Sunday, 8 November 2009

Higher Rate Tax in this Green and Pleasant Land

Is it fair that because you earn more money than other people that you should be expected to pay a higher rate of tax? Or is this just the age old way that governments squeeze the pips out of middle England to pay for the mistakes that they have made while in office?

Whilst I believe that Britain should have a solid social infrastructure of Police/Fire/Ambulance services, a free at point of use NHS and a good state school system etc. it always seems inequitable in who has to actually pay for it the most. The analogy that springs to mind is of two families having identical meals in a restaurant, but one family is asked to pay more for their meals because their annual income is higher than the other family’s. Surely the fact is that if you earn more than someone else, you are already paying more tax into the system even at the same rate of tax.

Although governments are always ready and waiting to tax you to the hilt once you become financially successful, where are they when you are struggling on a low salary whilst studying for professional qualifications or attempting to start-up your own business? Where is the support then, when you really need it?

The taxation system as it stands, is completely unfair to the creation and maintenance of innovation, entrepreneurship and job creation, because you’re unfairly penalised for success when, in reality, you are already contributing so much to the economy. And this more flexible and entrepreneurial sector of the business community is vital to economic growth - after all, recent research showed that 51% of UK GDP came from Small and Medium Sized Enterprises (SMEs).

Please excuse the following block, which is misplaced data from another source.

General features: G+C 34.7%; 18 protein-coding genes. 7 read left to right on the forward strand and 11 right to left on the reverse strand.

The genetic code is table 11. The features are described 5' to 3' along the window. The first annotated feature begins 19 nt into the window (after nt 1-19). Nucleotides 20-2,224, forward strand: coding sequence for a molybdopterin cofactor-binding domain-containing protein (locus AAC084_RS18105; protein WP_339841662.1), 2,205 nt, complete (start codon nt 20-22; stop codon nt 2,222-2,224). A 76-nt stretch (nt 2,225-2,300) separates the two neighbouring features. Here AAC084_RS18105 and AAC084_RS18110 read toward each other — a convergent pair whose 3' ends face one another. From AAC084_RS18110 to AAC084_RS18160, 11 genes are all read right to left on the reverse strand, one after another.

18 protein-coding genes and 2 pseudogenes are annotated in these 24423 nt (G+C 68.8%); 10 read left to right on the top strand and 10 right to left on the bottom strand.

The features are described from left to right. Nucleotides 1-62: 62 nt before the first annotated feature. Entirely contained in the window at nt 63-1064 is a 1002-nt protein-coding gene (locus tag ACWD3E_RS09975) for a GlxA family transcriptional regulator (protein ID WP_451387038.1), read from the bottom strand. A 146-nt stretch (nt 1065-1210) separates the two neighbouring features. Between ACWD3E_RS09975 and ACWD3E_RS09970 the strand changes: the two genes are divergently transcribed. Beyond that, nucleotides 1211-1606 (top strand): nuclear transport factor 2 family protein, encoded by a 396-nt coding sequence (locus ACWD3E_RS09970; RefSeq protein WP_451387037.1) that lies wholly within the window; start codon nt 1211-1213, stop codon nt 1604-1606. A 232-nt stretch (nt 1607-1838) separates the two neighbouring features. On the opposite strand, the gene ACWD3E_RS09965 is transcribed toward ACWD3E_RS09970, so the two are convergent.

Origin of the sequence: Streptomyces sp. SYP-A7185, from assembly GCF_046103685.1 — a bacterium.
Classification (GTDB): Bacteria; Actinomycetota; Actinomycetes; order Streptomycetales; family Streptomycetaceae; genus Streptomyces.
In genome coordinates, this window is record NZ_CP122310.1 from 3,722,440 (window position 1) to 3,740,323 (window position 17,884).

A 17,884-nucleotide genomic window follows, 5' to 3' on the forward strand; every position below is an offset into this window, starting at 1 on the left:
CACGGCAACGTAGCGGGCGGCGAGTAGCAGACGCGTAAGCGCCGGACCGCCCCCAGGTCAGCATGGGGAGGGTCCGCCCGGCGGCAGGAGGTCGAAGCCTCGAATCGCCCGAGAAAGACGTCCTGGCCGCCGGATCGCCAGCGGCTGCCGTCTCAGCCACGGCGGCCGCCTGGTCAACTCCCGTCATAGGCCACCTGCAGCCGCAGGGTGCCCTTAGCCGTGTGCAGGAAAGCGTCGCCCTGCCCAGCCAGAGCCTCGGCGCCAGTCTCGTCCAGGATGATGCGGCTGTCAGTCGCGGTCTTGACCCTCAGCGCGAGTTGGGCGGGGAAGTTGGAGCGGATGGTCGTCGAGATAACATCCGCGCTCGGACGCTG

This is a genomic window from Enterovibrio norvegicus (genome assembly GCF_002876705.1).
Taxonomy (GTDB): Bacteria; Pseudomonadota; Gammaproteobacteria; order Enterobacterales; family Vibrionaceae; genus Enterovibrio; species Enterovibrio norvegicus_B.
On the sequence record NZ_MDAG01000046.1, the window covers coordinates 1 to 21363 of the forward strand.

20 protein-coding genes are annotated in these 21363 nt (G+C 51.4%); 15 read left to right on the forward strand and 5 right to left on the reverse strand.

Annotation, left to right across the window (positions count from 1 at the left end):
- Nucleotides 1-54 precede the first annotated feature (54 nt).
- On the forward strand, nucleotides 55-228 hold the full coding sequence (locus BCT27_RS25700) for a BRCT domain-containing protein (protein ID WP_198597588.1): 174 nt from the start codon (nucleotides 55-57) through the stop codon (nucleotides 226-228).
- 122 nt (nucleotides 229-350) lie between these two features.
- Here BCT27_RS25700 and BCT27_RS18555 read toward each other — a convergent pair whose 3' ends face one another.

The recent credit crunch was the first recession that made a large number of professional people, managers and white collar workers redundant. After the shock of being in full employment for so many years, and then being unexpectedly made redundant, an even greater shock was waiting for them on their first visit to the Job Centre Plus. Aside from the lack of jobs and any meaningful help, they had to cope with the realisation that the only short term assistance that they would get would be the Job Seekers Allowance of a little over £60 per week, the same amount that other people who had lost their jobs and who had paid much less tax (and probably tax in a lower band) into the system were receiving. This does not seem fair or equitable.

And how did our government deal with this crisis? By announcing a new, even higher, tax banding (50%) for all those earning more than £150,000 per annum (from April 2010). This band is far too low - these aren’t the super rich. A Premiership footballer, film star or television personality could earn this sum in a little over a week. It will, however, hit many business people who are working hard to help Britain escape out of recession and attempt to build a sustainable recovery for our economy. It is no coincidence that we must have a General Election in 2010 – hitting the perceived high earners is always going to be a vote winner for the masses, particularly the long term benefits claimants who perhaps don’t want to work…….after all, continued taxation (particularly at a higher rate) of those who contribute most to the economy is how they derive their income!!!

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